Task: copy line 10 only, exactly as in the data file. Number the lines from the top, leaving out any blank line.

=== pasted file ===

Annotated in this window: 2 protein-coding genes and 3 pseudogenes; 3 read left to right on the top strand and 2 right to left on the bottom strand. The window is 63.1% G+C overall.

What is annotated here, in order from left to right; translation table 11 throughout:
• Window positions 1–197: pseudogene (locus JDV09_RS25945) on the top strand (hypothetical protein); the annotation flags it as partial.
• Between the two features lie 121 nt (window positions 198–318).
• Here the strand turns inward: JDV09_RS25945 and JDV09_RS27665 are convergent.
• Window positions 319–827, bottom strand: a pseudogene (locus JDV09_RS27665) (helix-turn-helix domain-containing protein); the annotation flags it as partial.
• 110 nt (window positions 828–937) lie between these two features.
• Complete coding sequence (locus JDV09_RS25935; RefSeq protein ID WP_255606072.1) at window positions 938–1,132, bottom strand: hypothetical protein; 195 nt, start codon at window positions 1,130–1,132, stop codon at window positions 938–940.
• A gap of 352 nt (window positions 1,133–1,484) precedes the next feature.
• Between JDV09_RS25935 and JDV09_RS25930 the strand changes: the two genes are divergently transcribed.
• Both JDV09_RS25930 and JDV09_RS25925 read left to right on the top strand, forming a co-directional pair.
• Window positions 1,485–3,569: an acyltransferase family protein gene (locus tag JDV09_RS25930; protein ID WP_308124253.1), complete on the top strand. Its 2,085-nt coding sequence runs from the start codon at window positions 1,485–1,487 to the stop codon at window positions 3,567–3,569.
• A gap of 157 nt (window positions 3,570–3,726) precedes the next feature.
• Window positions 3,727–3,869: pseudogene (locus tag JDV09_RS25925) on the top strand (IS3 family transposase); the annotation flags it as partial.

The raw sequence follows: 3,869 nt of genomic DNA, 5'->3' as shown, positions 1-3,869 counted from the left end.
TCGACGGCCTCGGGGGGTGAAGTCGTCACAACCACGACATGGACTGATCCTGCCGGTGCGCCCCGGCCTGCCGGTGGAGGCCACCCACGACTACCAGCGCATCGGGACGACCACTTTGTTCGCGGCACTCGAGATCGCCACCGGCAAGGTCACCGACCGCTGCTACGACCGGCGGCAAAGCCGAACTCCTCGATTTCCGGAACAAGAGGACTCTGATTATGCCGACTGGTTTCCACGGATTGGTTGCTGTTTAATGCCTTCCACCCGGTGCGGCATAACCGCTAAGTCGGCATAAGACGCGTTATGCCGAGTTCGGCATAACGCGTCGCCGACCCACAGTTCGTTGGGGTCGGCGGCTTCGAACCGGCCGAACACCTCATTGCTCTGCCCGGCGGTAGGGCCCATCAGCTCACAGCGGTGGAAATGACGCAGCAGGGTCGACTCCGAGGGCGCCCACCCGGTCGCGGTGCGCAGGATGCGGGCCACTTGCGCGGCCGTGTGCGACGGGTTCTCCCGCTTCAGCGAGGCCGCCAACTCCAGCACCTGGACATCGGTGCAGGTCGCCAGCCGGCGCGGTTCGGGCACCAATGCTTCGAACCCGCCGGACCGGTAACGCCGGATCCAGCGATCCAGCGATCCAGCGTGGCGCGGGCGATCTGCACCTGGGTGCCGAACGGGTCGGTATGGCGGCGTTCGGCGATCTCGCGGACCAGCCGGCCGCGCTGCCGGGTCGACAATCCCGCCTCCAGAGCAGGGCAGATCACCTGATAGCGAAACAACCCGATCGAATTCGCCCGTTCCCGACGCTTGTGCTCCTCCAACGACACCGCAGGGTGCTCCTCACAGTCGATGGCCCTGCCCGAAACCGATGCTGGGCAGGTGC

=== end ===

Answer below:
• Between JDV09_RS25935 and JDV09_RS25930 the strand changes: the two genes are divergently transcribed.